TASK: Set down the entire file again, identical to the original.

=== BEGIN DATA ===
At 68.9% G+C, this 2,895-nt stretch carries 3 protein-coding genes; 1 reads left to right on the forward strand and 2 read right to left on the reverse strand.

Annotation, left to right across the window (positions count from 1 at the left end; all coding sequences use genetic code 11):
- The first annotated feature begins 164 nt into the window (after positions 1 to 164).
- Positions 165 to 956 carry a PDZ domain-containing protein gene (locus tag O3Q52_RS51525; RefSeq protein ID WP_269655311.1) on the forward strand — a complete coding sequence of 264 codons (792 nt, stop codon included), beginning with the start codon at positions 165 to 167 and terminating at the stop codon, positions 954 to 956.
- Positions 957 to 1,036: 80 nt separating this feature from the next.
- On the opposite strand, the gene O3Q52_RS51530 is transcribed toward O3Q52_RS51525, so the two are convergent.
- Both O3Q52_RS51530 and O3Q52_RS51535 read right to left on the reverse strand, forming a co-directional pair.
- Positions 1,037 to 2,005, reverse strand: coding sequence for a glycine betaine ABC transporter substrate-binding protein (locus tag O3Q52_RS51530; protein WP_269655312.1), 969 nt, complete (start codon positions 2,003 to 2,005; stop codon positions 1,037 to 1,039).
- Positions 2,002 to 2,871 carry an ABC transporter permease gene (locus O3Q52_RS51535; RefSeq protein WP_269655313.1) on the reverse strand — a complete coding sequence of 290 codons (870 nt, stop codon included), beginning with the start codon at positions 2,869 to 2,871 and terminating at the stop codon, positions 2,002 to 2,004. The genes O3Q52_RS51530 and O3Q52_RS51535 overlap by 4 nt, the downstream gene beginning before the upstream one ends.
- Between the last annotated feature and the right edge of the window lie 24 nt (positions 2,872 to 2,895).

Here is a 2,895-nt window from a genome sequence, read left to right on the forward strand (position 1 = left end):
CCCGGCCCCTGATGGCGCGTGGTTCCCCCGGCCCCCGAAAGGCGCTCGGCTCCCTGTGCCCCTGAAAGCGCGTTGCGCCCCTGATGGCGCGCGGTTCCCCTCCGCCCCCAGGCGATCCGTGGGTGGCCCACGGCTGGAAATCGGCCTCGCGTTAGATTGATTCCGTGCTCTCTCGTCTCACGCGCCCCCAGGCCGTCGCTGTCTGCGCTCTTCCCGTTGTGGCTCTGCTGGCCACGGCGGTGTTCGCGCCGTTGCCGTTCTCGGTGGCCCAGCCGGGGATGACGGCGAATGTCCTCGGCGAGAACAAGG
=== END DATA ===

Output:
At 68.9% G+C, this 2,895-nt stretch carries 3 protein-coding genes; 1 reads left to right on the forward strand and 2 read right to left on the reverse strand.

Annotation, left to right across the window (positions count from 1 at the left end; all coding sequences use genetic code 11):
- The first annotated feature begins 164 nt into the window (after positions 1 to 164).
- Positions 165 to 956 carry a PDZ domain-containing protein gene (locus tag O3Q52_RS51525; RefSeq protein ID WP_269655311.1) on the forward strand — a complete coding sequence of 264 codons (792 nt, stop codon included), beginning with the start codon at positions 165 to 167 and terminating at the stop codon, positions 954 to 956.
- Positions 957 to 1,036: 80 nt separating this feature from the next.
- On the opposite strand, the gene O3Q52_RS51530 is transcribed toward O3Q52_RS51525, so the two are convergent.
- Both O3Q52_RS51530 and O3Q52_RS51535 read right to left on the reverse strand, forming a co-directional pair.
- Positions 1,037 to 2,005, reverse strand: coding sequence for a glycine betaine ABC transporter substrate-binding protein (locus tag O3Q52_RS51530; protein WP_269655312.1), 969 nt, complete (start codon positions 2,003 to 2,005; stop codon positions 1,037 to 1,039).
- Positions 2,002 to 2,871 carry an ABC transporter permease gene (locus O3Q52_RS51535; RefSeq protein WP_269655313.1) on the reverse strand — a complete coding sequence of 290 codons (870 nt, stop codon included), beginning with the start codon at positions 2,869 to 2,871 and terminating at the stop codon, positions 2,002 to 2,004. The genes O3Q52_RS51530 and O3Q52_RS51535 overlap by 4 nt, the downstream gene beginning before the upstream one ends.
- Between the last annotated feature and the right edge of the window lie 24 nt (positions 2,872 to 2,895).

Here is a 2,895-nt window from a genome sequence, read left to right on the forward strand (position 1 = left end):
CCCGGCCCCTGATGGCGCGTGGTTCCCCCGGCCCCCGAAAGGCGCTCGGCTCCCTGTGCCCCTGAAAGCGCGTTGCGCCCCTGATGGCGCGCGGTTCCCCTCCGCCCCCAGGCGATCCGTGGGTGGCCCACGGCTGGAAATCGGCCTCGCGTTAGATTGATTCCGTGCTCTCTCGTCTCACGCGCCCCCAGGCCGTCGCTGTCTGCGCTCTTCCCGTTGTGGCTCTGCTGGCCACGGCGGTGTTCGCGCCGTTGCCGTTCTCGGTGGCCCAGCCGGGGATGACGGCGAATGTCCTCGGCGAGAACAAGG